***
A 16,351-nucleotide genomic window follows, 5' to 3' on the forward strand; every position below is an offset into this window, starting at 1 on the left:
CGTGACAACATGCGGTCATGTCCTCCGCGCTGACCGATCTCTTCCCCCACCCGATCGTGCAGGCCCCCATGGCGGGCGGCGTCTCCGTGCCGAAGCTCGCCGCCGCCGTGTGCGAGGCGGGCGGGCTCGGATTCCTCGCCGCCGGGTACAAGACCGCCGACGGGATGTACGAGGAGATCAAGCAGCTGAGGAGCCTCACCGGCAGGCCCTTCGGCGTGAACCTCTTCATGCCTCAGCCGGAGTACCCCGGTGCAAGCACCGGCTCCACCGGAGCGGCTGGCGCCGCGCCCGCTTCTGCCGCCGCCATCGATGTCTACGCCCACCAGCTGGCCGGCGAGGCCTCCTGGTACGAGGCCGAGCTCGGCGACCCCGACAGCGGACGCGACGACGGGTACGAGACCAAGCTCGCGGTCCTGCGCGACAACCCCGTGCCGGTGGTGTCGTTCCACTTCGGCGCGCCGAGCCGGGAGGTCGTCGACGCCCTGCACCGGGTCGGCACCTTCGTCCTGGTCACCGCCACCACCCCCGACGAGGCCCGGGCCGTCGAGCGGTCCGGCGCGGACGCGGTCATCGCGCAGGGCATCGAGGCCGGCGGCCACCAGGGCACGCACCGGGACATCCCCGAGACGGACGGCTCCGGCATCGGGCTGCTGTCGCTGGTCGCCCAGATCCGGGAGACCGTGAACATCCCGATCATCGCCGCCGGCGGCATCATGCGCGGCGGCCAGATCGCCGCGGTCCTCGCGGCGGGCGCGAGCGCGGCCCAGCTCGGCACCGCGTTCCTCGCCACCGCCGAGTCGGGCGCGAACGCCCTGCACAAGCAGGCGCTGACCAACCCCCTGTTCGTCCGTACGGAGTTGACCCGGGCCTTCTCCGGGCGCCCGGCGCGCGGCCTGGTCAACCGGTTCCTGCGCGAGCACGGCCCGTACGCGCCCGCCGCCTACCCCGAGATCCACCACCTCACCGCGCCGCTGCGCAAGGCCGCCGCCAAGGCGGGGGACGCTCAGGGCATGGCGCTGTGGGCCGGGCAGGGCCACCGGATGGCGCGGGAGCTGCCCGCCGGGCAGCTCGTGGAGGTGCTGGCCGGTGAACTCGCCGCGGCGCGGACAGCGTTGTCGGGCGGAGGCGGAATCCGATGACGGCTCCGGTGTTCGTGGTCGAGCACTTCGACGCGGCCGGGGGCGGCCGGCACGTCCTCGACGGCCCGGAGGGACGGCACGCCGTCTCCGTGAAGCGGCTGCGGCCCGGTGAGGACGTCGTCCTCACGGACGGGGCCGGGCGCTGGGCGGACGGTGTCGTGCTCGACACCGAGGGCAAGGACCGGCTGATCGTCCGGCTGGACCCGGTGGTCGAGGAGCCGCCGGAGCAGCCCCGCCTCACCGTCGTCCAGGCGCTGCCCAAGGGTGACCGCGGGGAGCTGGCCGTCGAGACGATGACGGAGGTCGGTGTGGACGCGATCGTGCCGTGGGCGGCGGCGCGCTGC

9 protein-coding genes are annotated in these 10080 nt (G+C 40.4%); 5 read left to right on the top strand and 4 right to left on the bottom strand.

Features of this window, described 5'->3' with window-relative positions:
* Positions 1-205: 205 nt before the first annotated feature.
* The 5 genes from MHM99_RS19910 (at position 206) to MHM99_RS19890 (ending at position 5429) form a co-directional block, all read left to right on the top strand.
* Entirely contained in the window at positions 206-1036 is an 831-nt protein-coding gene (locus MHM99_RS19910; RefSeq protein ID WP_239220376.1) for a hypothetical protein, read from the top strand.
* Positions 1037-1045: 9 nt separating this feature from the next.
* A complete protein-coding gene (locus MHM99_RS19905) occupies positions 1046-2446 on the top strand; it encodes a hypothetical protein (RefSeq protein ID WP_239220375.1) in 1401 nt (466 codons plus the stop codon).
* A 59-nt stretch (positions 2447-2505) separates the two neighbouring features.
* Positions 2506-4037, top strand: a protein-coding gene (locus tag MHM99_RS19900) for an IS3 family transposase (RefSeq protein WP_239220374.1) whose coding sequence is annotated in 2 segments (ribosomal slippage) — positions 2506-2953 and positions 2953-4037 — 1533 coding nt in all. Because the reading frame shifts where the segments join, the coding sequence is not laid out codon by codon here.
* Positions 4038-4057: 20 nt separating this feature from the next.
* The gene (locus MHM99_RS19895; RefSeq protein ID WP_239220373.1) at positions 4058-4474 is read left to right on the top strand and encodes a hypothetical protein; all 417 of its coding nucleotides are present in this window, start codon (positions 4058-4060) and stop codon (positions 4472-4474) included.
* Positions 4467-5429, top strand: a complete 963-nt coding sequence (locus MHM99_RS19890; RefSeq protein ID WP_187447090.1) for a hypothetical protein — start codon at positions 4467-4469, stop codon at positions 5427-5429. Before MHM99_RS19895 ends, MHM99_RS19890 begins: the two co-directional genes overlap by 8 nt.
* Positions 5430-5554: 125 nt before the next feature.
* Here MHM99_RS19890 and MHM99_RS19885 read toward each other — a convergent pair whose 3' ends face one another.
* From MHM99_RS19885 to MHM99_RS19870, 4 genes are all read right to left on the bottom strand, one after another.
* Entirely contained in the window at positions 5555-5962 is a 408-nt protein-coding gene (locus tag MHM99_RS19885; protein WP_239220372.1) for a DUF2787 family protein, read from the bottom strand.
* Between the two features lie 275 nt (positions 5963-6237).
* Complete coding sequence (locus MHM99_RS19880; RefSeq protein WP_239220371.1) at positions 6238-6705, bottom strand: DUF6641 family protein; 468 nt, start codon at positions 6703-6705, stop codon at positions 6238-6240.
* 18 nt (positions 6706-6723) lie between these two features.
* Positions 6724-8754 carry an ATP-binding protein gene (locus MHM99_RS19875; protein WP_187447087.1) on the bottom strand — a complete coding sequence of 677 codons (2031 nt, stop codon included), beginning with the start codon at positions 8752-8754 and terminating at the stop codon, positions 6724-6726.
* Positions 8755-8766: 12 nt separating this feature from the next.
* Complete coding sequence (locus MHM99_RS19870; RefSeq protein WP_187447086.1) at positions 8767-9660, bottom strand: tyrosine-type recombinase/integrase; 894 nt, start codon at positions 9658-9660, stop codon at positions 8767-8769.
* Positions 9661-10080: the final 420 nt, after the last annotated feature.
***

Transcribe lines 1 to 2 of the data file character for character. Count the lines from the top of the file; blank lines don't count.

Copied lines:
A 16,351-nucleotide genomic window follows, 5' to 3' on the forward strand; every position below is an offset into this window, starting at 1 on the left:
CGTGACAACATGCGGTCATGTCCTCCGCGCTGACCGATCTCTTCCCCCACCCGATCGTGCAGGCCCCCATGGCGGGCGGCGTCTCCGTGCCGAAGCTCGCCGCCGCCGTGTGCGAGGCGGGCGGGCTCGGATTCCTCGCCGCCGGGTACAAGACCGCCGACGGGATGTACGAGGAGATCAAGCAGCTGAGGAGCCTCACCGGCAGGCCCTTCGGCGTGAACCTCTTCATGCCTCAGCCGGAGTACCCCGGTGCAAGCACCGGCTCCACCGGAGCGGCTGGCGCCGCGCCCGCTTCTGCCGCCGCCATCGATGTCTACGCCCACCAGCTGGCCGGCGAGGCCTCCTGGTACGAGGCCGAGCTCGGCGACCCCGACAGCGGACGCGACGACGGGTACGAGACCAAGCTCGCGGTCCTGCGCGACAACCCCGTGCCGGTGGTGTCGTTCCACTTCGGCGCGCCGAGCCGGGAGGTCGTCGACGCCCTGCACCGGGTCGGCACCTTCGTCCTGGTCACCGCCACCACCCCCGACGAGGCCCGGGCCGTCGAGCGGTCCGGCGCGGACGCGGTCATCGCGCAGGGCATCGAGGCCGGCGGCCACCAGGGCACGCACCGGGACATCCCCGAGACGGACGGCTCCGGCATCGGGCTGCTGTCGCTGGTCGCCCAGATCCGGGAGACCGTGAACATCCCGATCATCGCCGCCGGCGGCATCATGCGCGGCGGCCAGATCGCCGCGGTCCTCGCGGCGGGCGCGAGCGCGGCCCAGCTCGGCACCGCGTTCCTCGCCACCGCCGAGTCGGGCGCGAACGCCCTGCACAAGCAGGCGCTGACCAACCCCCTGTTCGTCCGTACGGAGTTGACCCGGGCCTTCTCCGGGCGCCCGGCGCGCGGCCTGGTCAACCGGTTCCTGCGCGAGCACGGCCCGTACGCGCCCGCCGCCTACCCCGAGATCCACCACCTCACCGCGCCGCTGCGCAAGGCCGCCGCCAAGGCGGGGGACGCTCAGGGCATGGCGCTGTGGGCCGGGCAGGGCCACCGGATGGCGCGGGAGCTGCCCGCCGGGCAGCTCGTGGAGGTGCTGGCCGGTGAACTCGCCGCGGCGCGGACAGCGTTGTCGGGCGGAGGCGGAATCCGATGACGGCTCCGGTGTTCGTGGTCGAGCACTTCGACGCGGCCGGGGGCGGCCGGCACGTCCTCGACGGCCCGGAGGGACGGCACGCCGTCTCCGTGAAGCGGCTGCGGCCCGGTGAGGACGTCGTCCTCACGGACGGGGCCGGGCGCTGGGCGGACGGTGTCGTGCTCGACACCGAGGGCAAGGACCGGCTGATCGTCCGGCTGGACCCGGTGGTCGAGGAGCCGCCGGAGCAGCCCCGCCTCACCGTCGTCCAGGCGCTGCCCAAGGGTGACCGCGGGGAGCTGGCCGTCGAGACGATGACGGAGGTCGGTGTGGACGCGATCGTGCCGTGGGCGGCGGCGCGCTGC